Checking Facebook at work could actually be a federal crime, two Boston College professors say

Published: Wednesday, Dec. 5 2012 12:01 p.m. MST

In this 2011 file photo, Facebook CEO Mark Zuckerberg smiles in San Francisco. Browsing Facebook could actually be a federal crime, according to two Boston College professors.

Paul Sakuma, AP

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No matter how much you "like" Facebook, browsing the tremendously popular social website at work could actually be against federal law, according to Business Insider.

Whether navigating to Facebook — or other places like Amazon — is legal or illegal depends on interpretation of the Computer Fraud and Abuse Act of 1986.

"For the past decade or so, courts have disagreed over the scope of the Computer Fraud and Abuse Act," Stephanie Green and Christine Neylon O'Brien, two professors at Boston College, wrote in a paper that discussed the issue. "Some courts have found that an employee who violates a workplace policy, breaches a contract, or breaches a duty of loyalty to his employer may be both civilly and criminally liable under this Act."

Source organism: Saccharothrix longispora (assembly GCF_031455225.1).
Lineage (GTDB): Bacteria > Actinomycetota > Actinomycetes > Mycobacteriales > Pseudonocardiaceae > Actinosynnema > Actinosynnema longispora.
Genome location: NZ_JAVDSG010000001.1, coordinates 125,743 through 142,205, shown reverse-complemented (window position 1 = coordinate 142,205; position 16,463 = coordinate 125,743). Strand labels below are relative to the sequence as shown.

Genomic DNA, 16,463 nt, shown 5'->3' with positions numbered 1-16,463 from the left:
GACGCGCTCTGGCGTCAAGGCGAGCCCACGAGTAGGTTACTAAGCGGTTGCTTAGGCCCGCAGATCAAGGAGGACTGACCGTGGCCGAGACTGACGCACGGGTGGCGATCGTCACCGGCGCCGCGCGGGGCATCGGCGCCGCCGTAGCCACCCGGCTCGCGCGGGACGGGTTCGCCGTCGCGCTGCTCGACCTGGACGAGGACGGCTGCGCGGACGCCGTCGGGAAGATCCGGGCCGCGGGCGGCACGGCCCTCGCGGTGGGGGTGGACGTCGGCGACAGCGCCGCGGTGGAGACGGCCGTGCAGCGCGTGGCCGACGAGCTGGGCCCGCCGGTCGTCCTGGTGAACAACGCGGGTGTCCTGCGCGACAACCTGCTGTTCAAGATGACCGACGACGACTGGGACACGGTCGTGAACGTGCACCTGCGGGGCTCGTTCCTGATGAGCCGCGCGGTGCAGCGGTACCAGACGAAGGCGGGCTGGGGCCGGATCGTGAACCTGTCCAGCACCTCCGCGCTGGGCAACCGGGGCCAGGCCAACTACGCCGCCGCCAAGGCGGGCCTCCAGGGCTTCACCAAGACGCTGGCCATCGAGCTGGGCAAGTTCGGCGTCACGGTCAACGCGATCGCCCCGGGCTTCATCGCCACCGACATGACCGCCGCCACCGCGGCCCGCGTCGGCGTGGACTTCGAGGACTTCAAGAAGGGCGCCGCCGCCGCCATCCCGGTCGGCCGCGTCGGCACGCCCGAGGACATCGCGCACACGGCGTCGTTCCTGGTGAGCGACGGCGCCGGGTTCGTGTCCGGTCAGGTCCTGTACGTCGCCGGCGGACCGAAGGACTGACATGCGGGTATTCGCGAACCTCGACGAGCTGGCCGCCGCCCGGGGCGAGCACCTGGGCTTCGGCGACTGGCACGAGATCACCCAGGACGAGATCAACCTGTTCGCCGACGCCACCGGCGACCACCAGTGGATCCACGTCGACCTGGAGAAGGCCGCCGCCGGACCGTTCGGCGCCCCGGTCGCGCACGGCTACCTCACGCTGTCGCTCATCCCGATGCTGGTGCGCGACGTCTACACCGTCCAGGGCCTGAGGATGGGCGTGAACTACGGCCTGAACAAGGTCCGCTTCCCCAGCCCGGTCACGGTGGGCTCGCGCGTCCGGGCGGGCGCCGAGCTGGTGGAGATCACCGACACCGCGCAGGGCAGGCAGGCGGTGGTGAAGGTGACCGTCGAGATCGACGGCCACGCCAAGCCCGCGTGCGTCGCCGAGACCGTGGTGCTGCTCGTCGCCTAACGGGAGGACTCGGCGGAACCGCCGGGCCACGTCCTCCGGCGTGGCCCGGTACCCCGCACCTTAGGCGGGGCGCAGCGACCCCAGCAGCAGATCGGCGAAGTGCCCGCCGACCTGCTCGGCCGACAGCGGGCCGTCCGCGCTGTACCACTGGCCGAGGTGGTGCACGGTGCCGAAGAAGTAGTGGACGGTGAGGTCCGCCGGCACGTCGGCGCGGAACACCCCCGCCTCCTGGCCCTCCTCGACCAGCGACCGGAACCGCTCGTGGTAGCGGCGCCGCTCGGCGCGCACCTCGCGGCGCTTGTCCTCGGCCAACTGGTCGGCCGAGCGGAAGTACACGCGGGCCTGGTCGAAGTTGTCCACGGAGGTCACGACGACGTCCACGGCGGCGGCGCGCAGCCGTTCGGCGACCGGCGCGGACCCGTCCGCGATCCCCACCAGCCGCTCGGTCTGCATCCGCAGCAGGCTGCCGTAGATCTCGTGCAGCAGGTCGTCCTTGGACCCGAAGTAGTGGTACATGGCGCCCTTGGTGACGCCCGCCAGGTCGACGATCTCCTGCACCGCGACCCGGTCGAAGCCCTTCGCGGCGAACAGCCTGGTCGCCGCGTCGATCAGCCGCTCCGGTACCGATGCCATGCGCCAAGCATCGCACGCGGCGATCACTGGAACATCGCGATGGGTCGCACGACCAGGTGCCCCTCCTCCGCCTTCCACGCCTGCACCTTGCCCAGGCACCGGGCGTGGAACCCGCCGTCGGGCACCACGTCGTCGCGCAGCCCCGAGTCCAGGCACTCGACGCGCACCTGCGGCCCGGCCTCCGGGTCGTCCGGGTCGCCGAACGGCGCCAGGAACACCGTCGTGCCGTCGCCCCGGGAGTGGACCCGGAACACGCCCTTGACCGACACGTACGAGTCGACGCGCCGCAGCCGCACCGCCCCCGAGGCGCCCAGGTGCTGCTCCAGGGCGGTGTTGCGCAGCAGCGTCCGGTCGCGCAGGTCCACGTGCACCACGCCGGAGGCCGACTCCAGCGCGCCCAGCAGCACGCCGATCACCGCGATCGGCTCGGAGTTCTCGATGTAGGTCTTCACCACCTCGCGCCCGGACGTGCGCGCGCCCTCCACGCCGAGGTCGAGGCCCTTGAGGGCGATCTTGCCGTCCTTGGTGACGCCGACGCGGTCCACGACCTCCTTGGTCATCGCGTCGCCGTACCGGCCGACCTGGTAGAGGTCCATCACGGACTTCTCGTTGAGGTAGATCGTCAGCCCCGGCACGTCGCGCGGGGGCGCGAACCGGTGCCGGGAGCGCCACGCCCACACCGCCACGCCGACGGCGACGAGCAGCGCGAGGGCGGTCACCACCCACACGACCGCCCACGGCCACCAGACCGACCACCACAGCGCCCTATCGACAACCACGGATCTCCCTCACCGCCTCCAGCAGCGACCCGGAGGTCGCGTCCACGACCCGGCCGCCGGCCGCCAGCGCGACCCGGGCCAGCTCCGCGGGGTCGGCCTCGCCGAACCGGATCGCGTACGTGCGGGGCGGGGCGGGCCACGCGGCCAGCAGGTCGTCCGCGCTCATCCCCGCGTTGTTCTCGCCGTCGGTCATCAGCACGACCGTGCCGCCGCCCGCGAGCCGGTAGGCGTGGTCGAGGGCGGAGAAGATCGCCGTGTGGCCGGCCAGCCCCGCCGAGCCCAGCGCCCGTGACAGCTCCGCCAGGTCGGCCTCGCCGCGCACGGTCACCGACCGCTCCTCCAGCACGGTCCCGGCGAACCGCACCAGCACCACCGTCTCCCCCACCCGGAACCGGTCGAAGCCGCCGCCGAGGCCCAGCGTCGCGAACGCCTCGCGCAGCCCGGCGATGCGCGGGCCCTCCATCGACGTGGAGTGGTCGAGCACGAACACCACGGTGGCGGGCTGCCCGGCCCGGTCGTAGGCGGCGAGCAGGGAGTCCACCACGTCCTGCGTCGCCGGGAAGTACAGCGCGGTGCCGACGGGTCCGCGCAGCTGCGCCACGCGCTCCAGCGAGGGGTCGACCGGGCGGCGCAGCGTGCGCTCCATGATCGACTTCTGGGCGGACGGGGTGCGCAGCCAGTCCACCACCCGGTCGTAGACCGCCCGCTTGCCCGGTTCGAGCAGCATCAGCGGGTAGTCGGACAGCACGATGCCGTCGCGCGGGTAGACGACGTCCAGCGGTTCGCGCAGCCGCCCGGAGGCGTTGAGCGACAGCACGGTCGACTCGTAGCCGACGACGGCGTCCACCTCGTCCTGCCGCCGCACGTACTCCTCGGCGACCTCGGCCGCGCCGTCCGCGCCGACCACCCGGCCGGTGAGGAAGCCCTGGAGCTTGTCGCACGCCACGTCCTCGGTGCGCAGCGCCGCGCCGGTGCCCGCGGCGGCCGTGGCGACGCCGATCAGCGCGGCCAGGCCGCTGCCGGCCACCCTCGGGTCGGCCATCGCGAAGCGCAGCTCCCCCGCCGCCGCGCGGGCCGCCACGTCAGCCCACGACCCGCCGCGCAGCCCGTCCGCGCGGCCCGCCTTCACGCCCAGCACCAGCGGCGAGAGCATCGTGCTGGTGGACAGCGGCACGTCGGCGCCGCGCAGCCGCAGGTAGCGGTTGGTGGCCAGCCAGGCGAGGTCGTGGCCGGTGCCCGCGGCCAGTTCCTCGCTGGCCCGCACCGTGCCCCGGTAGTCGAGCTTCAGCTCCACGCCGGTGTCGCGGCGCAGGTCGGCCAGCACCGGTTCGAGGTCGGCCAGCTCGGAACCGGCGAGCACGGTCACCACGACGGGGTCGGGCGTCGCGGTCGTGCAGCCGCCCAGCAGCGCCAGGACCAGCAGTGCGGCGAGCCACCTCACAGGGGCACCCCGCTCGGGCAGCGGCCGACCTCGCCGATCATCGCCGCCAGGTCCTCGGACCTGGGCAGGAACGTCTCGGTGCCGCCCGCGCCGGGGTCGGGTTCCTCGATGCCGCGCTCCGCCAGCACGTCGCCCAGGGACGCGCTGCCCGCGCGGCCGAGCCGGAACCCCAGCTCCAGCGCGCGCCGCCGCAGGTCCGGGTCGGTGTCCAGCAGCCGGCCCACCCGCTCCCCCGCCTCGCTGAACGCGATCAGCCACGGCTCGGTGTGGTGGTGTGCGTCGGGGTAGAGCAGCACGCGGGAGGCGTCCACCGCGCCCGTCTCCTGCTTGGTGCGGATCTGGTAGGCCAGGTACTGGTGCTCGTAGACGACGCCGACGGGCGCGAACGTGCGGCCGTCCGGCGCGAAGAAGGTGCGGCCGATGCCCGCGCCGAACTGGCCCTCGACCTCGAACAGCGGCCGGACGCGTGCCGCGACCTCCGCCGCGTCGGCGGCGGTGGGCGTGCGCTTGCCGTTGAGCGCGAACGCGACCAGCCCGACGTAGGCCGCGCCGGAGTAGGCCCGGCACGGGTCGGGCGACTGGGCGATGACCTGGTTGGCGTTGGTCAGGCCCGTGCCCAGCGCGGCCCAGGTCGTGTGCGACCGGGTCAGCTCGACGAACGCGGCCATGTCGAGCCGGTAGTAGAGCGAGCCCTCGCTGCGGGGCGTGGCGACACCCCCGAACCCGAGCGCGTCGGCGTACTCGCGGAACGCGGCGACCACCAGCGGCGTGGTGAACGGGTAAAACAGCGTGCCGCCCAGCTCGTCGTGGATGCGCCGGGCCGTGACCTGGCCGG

Through the law, it is illegal to knowingly exceed any authorized use of a computer. If a company doesn't specifically allow a site, such as Facebook or Amazon, it's been ruled illegal to visit it.

There is uncertainty in this though. Recently in United States v. Nosal it was ruled that it wasn't a violation of the act to avoid corporate computer access policies, but this decision went against past rulings by other appeals courts.

EMAIL: alovell@deseretnews.com

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